By Kelleen Haddad, Semester at Sea, Spring 2017

I visited the Harold L Lyon Arboretum for my Field Class in Environmental Ethics. Only 82% of the entire Hawaii native wildlife on the island has been lost and most of what is left can be found in Arboretum which is a rainforest. Keeping this rainforest intact and flourishing is vital to Hawaii because almost all of the island’s rainwater comes from the rainforest. On top of that, tourism to the rainforest brings in a great deal of revenue annually since the weather is almost always nice, ranging from 70-85 F year round.

Overall, I do not think that Hawaii is very sustainable. The problem began when American’s began bringing non-native plants and animals to the islands. Ruining many crops and resources, Hawaii currently ships in 90% of their goods, which is extremely unsustainable.

The Arboretum is owned by the University of Hawaii. It is used by college students who wish to observe and work with the plants. Other tourists are allowed to visit for a price. However, the bulk of their revenue comes from the store in the rainforest selling different knick-knacks, as well as a restaurant where you could “eat in the treetops.”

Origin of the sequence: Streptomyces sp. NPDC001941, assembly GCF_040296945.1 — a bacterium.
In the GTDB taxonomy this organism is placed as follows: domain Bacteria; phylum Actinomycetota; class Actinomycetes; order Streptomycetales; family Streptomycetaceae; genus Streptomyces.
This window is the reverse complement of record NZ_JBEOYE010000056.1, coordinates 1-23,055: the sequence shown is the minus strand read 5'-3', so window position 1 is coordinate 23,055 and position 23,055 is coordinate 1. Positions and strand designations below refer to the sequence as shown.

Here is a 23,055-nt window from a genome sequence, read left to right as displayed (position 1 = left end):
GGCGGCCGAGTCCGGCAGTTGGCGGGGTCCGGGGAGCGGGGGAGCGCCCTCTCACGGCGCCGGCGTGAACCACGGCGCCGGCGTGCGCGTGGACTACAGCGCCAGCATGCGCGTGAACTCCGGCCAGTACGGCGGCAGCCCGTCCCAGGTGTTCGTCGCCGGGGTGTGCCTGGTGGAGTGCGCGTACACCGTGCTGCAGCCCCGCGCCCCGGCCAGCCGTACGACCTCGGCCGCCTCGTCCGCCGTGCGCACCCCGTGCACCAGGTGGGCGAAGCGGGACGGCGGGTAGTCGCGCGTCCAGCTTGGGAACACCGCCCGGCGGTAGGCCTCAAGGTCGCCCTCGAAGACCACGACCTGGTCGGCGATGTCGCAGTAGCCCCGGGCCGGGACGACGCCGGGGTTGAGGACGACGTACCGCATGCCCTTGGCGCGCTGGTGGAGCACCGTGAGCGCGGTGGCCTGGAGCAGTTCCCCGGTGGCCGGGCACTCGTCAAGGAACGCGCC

Many tourists who visit this site are motivated by the beautiful sites and photo opportunities. It is a scenic and non-strenuous hike through the forest to view a waterfall and learn about the history of the plants. Many people interested in biodiversity and the environment would be interested in visiting this location.

 

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